During these uncertain times, Teju Cole is curating playlists that reflect current events and his own thoughts on history and music. Brittle Paper has compiled the playlists, which include titles like “songs without words” and “melodious uncle.” For the playlist titled “take my hand,” Cole writes: “Thinking with Arthur Jafa about making culture in freefall. Thinking with Saidiya Hartman about grieving as a way of making life with one another. A moment of rebuilding will come—for the survivors—and the features by which we will recognize each other in that rebuilding are being quietly established right now.”
In Wayde Compton’s The Outer Harbour, a series of short stories take the reader from the present day to 2025, exploring a near-future Vancouver in which things grow steadily more surreal. As Emily Oppenheimer writes, it’s clearly a work of speculative fiction, yet the setting resembles our own world in uncanny ways. Sample quote: “Compton achieves the more troubling, yet ultimately more satisfying, goal of portraying the fantastical as something that is very much rooted in what we think we already know about ourselves and our world.”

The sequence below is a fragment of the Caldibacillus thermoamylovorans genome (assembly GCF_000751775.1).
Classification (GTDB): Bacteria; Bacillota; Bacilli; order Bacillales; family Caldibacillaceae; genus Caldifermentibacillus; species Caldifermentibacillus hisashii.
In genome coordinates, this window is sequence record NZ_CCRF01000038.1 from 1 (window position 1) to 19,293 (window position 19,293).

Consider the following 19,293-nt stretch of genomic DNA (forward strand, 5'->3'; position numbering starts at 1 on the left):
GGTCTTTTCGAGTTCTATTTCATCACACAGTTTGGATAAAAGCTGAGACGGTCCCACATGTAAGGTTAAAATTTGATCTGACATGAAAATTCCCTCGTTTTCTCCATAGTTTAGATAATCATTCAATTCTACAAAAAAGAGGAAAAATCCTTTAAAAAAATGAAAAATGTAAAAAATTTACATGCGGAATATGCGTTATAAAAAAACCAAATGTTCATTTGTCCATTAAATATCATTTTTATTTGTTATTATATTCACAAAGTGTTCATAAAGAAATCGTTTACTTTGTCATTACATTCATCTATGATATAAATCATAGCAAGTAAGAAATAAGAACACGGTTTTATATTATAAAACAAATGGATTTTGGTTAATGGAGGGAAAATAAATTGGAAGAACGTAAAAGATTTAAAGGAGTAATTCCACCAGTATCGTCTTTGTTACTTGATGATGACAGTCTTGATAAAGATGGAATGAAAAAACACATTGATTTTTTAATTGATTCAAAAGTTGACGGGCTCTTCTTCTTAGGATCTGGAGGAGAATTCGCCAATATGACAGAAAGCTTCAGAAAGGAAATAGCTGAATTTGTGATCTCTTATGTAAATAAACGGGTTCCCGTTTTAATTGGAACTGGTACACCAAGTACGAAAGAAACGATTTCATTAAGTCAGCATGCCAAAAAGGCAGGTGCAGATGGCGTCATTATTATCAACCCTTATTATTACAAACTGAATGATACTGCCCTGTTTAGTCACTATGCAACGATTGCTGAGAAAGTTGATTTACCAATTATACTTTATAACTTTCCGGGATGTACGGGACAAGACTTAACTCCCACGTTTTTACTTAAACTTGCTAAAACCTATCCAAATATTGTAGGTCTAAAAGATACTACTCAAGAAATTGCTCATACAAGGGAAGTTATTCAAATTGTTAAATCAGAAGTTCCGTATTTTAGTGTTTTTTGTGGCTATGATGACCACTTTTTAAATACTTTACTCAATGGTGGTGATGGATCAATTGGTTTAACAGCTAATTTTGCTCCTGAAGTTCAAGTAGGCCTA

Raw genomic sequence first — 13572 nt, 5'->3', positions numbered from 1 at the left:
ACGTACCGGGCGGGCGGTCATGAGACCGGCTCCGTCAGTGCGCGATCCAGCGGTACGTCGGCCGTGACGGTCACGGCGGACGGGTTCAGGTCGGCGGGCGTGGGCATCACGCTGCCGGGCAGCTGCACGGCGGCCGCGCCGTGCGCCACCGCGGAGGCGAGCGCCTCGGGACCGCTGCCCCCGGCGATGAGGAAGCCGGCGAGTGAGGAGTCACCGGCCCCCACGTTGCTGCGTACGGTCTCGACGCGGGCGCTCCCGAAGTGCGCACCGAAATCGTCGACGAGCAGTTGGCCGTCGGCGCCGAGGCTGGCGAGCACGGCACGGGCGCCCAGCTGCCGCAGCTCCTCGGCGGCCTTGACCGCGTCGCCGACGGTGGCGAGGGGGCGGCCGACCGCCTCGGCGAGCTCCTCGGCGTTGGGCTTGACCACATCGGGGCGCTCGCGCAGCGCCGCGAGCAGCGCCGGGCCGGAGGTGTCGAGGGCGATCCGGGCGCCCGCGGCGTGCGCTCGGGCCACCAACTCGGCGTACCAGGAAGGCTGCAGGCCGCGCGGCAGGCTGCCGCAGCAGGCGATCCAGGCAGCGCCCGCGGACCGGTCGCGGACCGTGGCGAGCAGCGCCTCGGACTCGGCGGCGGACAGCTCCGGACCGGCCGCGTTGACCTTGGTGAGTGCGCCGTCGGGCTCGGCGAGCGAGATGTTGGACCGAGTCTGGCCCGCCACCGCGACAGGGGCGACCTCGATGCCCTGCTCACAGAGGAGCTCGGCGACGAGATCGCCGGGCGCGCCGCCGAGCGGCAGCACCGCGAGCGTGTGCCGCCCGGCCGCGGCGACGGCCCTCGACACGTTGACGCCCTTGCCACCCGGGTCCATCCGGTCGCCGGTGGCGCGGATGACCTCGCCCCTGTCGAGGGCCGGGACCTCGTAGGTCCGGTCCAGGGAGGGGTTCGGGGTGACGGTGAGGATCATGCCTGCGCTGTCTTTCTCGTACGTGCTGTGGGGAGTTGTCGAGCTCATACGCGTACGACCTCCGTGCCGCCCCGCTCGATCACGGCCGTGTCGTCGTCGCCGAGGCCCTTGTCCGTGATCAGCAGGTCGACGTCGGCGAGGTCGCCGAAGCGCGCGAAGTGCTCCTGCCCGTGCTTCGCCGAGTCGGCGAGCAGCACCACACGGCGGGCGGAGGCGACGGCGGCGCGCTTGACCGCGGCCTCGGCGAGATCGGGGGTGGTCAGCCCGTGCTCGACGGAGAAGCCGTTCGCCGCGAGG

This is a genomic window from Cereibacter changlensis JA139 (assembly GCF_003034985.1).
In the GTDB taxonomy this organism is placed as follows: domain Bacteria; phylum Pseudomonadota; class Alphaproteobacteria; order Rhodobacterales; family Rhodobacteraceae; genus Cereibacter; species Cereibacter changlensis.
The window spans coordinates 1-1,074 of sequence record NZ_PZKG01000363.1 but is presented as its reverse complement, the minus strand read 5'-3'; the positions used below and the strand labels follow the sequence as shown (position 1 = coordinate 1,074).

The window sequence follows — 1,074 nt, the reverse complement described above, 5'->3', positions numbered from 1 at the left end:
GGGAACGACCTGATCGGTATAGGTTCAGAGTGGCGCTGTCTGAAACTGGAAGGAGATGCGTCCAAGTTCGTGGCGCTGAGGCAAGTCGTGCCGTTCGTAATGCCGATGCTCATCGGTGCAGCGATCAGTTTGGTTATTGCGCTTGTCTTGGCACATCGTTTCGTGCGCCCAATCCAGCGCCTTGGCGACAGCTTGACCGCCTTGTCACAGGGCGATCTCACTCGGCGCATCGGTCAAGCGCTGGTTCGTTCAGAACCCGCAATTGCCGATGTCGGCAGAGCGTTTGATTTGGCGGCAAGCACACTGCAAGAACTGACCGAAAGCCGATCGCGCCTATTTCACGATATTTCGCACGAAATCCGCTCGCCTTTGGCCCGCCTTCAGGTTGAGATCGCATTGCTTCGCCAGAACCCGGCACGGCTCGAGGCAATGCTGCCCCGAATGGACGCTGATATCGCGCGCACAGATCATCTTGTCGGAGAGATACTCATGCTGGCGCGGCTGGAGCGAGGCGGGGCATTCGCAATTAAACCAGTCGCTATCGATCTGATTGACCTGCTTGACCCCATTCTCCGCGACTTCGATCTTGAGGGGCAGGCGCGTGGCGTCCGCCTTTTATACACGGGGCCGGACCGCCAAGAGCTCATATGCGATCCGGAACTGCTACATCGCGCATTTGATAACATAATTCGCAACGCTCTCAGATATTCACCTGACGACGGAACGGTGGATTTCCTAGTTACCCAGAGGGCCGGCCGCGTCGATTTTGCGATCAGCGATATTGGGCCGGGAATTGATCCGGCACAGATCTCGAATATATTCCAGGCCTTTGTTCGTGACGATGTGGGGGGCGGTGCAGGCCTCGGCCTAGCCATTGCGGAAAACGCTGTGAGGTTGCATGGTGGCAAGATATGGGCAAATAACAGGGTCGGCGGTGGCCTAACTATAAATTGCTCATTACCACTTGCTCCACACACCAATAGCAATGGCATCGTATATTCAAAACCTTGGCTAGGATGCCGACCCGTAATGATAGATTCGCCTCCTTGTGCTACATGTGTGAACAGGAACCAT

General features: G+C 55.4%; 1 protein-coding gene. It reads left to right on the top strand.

“Even after I realize that we are being robbed, that bullets can shatter glass, that being locked in is no help in this situation, I still feel a vague resentment at having to hand the laptop over. It’s mine. It contains my work, a week of writing, a month or more of photography, personal information. I have hesitated only a few seconds but feel as though I have just woken from a trance: briefly, I imagined myself with a bullet in my thigh, imagined myself bleeding out in traffic in Ojota.” At Granta, Teju Cole writes about living in Lagos.